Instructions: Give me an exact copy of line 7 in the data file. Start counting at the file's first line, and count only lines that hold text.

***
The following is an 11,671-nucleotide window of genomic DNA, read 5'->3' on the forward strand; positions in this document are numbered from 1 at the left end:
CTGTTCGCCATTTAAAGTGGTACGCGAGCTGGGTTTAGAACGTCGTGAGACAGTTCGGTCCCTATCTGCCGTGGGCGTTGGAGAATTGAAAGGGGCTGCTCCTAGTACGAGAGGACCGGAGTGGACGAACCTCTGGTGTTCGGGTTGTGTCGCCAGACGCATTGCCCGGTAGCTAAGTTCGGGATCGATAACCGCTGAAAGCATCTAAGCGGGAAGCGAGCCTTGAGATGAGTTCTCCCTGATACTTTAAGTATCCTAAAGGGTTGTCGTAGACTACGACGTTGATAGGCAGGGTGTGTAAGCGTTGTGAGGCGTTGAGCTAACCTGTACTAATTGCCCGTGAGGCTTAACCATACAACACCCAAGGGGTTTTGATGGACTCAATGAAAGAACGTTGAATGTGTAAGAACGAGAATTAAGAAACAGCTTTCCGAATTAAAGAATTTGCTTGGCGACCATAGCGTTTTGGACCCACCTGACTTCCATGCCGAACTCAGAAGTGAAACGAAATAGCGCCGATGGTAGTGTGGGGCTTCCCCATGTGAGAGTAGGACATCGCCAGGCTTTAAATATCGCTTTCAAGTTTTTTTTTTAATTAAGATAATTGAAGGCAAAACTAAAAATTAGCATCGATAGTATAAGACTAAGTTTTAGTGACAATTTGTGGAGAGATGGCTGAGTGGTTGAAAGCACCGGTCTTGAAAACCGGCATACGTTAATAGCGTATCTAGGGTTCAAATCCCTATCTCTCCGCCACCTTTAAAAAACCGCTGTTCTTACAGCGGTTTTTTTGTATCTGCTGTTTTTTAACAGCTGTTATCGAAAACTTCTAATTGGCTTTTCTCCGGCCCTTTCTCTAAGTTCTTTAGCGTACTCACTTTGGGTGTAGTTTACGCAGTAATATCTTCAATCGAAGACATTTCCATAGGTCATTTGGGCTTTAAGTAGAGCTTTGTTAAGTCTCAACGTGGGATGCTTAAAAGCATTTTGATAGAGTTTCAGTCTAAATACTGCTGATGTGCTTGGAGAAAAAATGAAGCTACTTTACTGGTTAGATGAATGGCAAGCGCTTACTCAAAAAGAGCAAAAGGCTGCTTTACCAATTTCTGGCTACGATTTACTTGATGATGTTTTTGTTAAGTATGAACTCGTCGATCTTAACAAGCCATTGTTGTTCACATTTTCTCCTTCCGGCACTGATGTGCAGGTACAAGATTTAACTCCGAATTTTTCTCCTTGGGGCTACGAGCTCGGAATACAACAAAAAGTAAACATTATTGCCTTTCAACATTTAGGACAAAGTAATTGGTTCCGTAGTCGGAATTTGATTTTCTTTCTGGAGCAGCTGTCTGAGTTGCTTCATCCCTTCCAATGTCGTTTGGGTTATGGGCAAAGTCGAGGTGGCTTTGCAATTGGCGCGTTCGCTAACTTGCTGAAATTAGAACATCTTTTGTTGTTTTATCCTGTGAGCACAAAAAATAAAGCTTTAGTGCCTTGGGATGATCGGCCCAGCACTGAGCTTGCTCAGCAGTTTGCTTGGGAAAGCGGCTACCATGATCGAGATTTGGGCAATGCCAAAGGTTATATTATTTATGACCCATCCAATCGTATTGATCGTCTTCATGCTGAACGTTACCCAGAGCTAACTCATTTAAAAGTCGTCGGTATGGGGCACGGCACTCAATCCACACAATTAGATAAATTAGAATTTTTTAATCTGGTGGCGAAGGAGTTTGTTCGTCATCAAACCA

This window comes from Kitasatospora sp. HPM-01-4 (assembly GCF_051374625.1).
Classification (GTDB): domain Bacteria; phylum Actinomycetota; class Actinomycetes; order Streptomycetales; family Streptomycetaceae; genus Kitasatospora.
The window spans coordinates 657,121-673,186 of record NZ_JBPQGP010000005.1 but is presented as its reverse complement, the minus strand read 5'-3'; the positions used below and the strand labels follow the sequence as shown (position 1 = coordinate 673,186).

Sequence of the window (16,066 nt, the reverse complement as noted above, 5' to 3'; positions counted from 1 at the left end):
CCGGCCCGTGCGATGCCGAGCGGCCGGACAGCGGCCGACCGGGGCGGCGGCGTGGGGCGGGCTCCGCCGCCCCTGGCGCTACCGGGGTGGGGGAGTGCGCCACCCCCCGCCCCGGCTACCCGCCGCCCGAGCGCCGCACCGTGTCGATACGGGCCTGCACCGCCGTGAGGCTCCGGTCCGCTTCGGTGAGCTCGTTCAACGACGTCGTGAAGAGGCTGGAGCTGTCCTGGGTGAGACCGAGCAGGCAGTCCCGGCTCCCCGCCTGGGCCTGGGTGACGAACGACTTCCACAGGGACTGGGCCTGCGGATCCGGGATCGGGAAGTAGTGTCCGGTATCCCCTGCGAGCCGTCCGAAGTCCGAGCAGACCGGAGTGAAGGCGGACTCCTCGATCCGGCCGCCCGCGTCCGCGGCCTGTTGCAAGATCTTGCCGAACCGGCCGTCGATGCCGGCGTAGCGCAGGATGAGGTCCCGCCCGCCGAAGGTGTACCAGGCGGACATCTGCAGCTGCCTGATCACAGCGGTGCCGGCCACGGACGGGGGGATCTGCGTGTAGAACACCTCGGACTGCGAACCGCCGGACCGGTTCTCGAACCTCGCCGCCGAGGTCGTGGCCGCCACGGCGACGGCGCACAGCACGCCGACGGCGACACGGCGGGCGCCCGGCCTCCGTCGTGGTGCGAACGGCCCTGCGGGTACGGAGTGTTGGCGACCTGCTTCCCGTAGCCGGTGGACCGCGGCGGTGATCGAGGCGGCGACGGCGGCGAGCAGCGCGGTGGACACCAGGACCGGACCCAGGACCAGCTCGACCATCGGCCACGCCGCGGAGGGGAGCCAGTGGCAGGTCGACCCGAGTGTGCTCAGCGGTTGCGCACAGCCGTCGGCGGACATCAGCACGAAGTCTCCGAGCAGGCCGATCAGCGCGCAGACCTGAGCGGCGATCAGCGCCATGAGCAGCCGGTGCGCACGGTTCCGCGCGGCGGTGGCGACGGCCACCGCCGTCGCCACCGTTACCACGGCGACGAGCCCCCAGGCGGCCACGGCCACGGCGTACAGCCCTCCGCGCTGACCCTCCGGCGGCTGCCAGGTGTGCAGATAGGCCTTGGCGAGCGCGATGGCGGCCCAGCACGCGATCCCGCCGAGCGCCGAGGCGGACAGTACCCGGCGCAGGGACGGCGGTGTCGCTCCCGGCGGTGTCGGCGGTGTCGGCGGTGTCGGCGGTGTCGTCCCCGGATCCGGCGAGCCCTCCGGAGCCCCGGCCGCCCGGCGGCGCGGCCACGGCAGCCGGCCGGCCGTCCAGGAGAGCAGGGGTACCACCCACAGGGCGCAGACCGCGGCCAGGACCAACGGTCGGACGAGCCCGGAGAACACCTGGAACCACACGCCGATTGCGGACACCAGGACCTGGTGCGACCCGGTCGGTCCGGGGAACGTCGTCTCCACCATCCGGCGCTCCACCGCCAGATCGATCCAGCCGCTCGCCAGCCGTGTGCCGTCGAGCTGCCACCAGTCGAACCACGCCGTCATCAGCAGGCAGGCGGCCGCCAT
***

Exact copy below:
CCGGCCCGTGCGATGCCGAGCGGCCGGACAGCGGCCGACCGGGGCGGCGGCGTGGGGCGGGCTCCGCCGCCCCTGGCGCTACCGGGGTGGGGGAGTGCGCCACCCCCCGCCCCGGCTACCCGCCGCCCGAGCGCCGCACCGTGTCGATACGGGCCTGCACCGCCGTGAGGCTCCGGTCCGCTTCGGTGAGCTCGTTCAACGACGTCGTGAAGAGGCTGGAGCTGTCCTGGGTGAGACCGAGCAGGCAGTCCCGGCTCCCCGCCTGGGCCTGGGTGACGAACGACTTCCACAGGGACTGGGCCTGCGGATCCGGGATCGGGAAGTAGTGTCCGGTATCCCCTGCGAGCCGTCCGAAGTCCGAGCAGACCGGAGTGAAGGCGGACTCCTCGATCCGGCCGCCCGCGTCCGCGGCCTGTTGCAAGATCTTGCCGAACCGGCCGTCGATGCCGGCGTAGCGCAGGATGAGGTCCCGCCCGCCGAAGGTGTACCAGGCGGACATCTGCAGCTGCCTGATCACAGCGGTGCCGGCCACGGACGGGGGGATCTGCGTGTAGAACACCTCGGACTGCGAACCGCCGGACCGGTTCTCGAACCTCGCCGCCGAGGTCGTGGCCGCCACGGCGACGGCGCACAGCACGCCGACGGCGACACGGCGGGCGCCCGGCCTCCGTCGTGGTGCGAACGGCCCTGCGGGTACGGAGTGTTGGCGACCTGCTTCCCGTAGCCGGTGGACCGCGGCGGTGATCGAGGCGGCGACGGCGGCGAGCAGCGCGGTGGACACCAGGACCGGACCCAGGACCAGCTCGACCATCGGCCACGCCGCGGAGGGGAGCCAGTGGCAGGTCGACCCGAGTGTGCTCAGCGGTTGCGCACAGCCGTCGGCGGACATCAGCACGAAGTCTCCGAGCAGGCCGATCAGCGCGCAGACCTGAGCGGCGATCAGCGCCATGAGCAGCCGGTGCGCACGGTTCCGCGCGGCGGTGGCGACGGCCACCGCCGTCGCCACCGTTACCACGGCGACGAGCCCCCAGGCGGCCACGGCCACGGCGTACAGCCCTCCGCGCTGACCCTCCGGCGGCTGCCAGGTGTGCAGATAGGCCTTGGCGAGCGCGATGGCGGCCCAGCACGCGATCCCGCCGAGCGCCGAGGCGGACAGTACCCGGCGCAGGGACGGCGGTGTCGCTCCCGGCGGTGTCGGCGGTGTCGGCGGTGTCGGCGGTGTCGTCCCCGGATCCGGCGAGCCCTCCGGAGCCCCGGCCGCCCGGCGGCGCGGCCACGGCAGCCGGCCGGCCGTCCAGGAGAGCAGGGGTACCACCCACAGGGCGCAGACCGCGGCCAGGACCAACGGTCGGACGAGCCCGGAGAACACCTGGAACCACACGCCGATTGCGGACACCAGGACCTGGTGCGACCCGGTCGGTCCGGGGAACGTCGTCTCCACCATCCGGCGCTCCACCGCCAGATCGATCCAGCCGCTCGCCAGCCGTGTGCCGTCGAGCTGCCACCAGTCGAACCACGCCGTCATCAGCAGGCAGGCGGCCGCCAT